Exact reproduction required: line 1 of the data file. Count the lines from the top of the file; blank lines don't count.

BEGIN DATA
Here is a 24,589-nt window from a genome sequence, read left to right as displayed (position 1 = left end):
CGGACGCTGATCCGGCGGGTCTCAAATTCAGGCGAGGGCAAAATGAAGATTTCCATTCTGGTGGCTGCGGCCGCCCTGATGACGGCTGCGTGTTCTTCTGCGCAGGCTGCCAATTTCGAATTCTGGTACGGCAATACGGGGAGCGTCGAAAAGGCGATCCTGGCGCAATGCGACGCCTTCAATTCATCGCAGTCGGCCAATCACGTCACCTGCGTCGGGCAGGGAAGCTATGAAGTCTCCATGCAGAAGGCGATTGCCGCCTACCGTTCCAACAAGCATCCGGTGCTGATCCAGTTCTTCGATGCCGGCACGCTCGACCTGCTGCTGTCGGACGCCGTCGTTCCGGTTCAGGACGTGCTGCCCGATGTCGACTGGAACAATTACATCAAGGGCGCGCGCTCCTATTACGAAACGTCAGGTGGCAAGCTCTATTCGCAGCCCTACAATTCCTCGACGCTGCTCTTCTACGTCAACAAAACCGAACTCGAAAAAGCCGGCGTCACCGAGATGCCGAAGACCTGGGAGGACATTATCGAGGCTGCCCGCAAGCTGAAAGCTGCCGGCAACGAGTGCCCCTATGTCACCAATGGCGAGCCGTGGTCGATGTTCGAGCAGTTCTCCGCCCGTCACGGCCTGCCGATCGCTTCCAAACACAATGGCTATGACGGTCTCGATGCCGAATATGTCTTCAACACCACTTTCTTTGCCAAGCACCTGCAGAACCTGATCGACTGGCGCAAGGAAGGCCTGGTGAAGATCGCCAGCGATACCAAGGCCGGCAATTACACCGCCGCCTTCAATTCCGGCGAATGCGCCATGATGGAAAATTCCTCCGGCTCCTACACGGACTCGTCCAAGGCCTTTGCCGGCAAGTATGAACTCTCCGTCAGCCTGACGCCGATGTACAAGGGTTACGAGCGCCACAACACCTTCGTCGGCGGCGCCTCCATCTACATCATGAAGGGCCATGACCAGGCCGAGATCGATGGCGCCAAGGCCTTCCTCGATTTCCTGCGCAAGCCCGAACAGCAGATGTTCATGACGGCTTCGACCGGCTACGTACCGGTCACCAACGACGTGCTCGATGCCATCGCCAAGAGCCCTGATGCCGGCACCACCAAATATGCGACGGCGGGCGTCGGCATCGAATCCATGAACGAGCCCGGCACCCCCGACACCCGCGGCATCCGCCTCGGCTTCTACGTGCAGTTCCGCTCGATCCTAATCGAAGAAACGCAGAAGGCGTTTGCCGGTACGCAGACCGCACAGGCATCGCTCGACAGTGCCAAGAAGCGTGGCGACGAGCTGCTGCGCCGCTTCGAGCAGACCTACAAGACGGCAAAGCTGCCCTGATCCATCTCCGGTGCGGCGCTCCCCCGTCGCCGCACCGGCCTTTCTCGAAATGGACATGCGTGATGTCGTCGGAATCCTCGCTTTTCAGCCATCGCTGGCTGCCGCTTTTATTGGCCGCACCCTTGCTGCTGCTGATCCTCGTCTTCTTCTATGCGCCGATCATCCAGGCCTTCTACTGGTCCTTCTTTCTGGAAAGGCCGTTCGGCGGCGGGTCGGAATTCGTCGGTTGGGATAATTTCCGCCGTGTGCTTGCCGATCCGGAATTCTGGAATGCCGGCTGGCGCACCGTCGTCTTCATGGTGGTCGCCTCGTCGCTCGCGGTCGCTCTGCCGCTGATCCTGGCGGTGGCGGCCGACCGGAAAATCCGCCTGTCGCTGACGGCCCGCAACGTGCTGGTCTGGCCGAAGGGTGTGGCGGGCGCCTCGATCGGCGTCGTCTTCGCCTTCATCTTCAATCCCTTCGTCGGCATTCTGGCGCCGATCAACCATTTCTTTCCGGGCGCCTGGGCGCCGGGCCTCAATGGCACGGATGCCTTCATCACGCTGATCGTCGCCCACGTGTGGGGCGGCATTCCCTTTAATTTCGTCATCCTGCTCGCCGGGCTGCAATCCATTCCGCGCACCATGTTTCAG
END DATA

Here is a 24,589-nt window from a genome sequence, read left to right as displayed (position 1 = left end):